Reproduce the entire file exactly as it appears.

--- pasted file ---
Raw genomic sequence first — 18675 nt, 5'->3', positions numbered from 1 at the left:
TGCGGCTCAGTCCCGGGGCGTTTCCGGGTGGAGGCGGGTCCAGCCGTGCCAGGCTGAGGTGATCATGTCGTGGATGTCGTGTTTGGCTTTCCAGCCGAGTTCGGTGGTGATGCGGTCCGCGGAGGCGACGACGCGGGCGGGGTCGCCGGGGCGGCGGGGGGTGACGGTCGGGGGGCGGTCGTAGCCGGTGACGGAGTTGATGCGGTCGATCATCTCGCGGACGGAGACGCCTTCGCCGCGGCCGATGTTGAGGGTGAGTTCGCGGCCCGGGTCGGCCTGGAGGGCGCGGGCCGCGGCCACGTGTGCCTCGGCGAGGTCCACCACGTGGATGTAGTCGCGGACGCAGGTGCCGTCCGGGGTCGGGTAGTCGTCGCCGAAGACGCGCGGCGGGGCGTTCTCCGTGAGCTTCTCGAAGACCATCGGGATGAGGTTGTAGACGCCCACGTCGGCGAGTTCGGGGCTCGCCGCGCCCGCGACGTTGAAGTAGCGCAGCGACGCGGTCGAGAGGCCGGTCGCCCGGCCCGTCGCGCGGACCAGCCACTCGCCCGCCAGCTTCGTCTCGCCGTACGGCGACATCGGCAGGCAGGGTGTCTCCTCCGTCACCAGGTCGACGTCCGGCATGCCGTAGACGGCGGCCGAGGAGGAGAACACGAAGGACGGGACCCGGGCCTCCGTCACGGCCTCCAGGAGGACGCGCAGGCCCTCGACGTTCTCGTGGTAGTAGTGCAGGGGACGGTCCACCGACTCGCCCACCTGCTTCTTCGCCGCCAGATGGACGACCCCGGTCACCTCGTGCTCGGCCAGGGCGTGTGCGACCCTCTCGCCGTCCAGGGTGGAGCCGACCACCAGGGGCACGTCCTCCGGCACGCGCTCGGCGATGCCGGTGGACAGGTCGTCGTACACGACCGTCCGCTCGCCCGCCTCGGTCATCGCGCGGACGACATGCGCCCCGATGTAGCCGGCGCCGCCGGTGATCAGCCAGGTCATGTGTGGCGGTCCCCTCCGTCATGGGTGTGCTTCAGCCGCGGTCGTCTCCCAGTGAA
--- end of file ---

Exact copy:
Raw genomic sequence first — 18675 nt, 5'->3', positions numbered from 1 at the left:
TGCGGCTCAGTCCCGGGGCGTTTCCGGGTGGAGGCGGGTCCAGCCGTGCCAGGCTGAGGTGATCATGTCGTGGATGTCGTGTTTGGCTTTCCAGCCGAGTTCGGTGGTGATGCGGTCCGCGGAGGCGACGACGCGGGCGGGGTCGCCGGGGCGGCGGGGGGTGACGGTCGGGGGGCGGTCGTAGCCGGTGACGGAGTTGATGCGGTCGATCATCTCGCGGACGGAGACGCCTTCGCCGCGGCCGATGTTGAGGGTGAGTTCGCGGCCCGGGTCGGCCTGGAGGGCGCGGGCCGCGGCCACGTGTGCCTCGGCGAGGTCCACCACGTGGATGTAGTCGCGGACGCAGGTGCCGTCCGGGGTCGGGTAGTCGTCGCCGAAGACGCGCGGCGGGGCGTTCTCCGTGAGCTTCTCGAAGACCATCGGGATGAGGTTGTAGACGCCCACGTCGGCGAGTTCGGGGCTCGCCGCGCCCGCGACGTTGAAGTAGCGCAGCGACGCGGTCGAGAGGCCGGTCGCCCGGCCCGTCGCGCGGACCAGCCACTCGCCCGCCAGCTTCGTCTCGCCGTACGGCGACATCGGCAGGCAGGGTGTCTCCTCCGTCACCAGGTCGACGTCCGGCATGCCGTAGACGGCGGCCGAGGAGGAGAACACGAAGGACGGGACCCGGGCCTCCGTCACGGCCTCCAGGAGGACGCGCAGGCCCTCGACGTTCTCGTGGTAGTAGTGCAGGGGACGGTCCACCGACTCGCCCACCTGCTTCTTCGCCGCCAGATGGACGACCCCGGTCACCTCGTGCTCGGCCAGGGCGTGTGCGACCCTCTCGCCGTCCAGGGTGGAGCCGACCACCAGGGGCACGTCCTCCGGCACGCGCTCGGCGATGCCGGTGGACAGGTCGTCGTACACGACCGTCCGCTCGCCCGCCTCGGTCATCGCGCGGACGACATGCGCCCCGATGTAGCCGGCGCCGCCGGTGATCAGCCAGGTCATGTGTGGCGGTCCCCTCCGTCATGGGTGTGCTTCAGCCGCGGTCGTCTCCCAGTGAA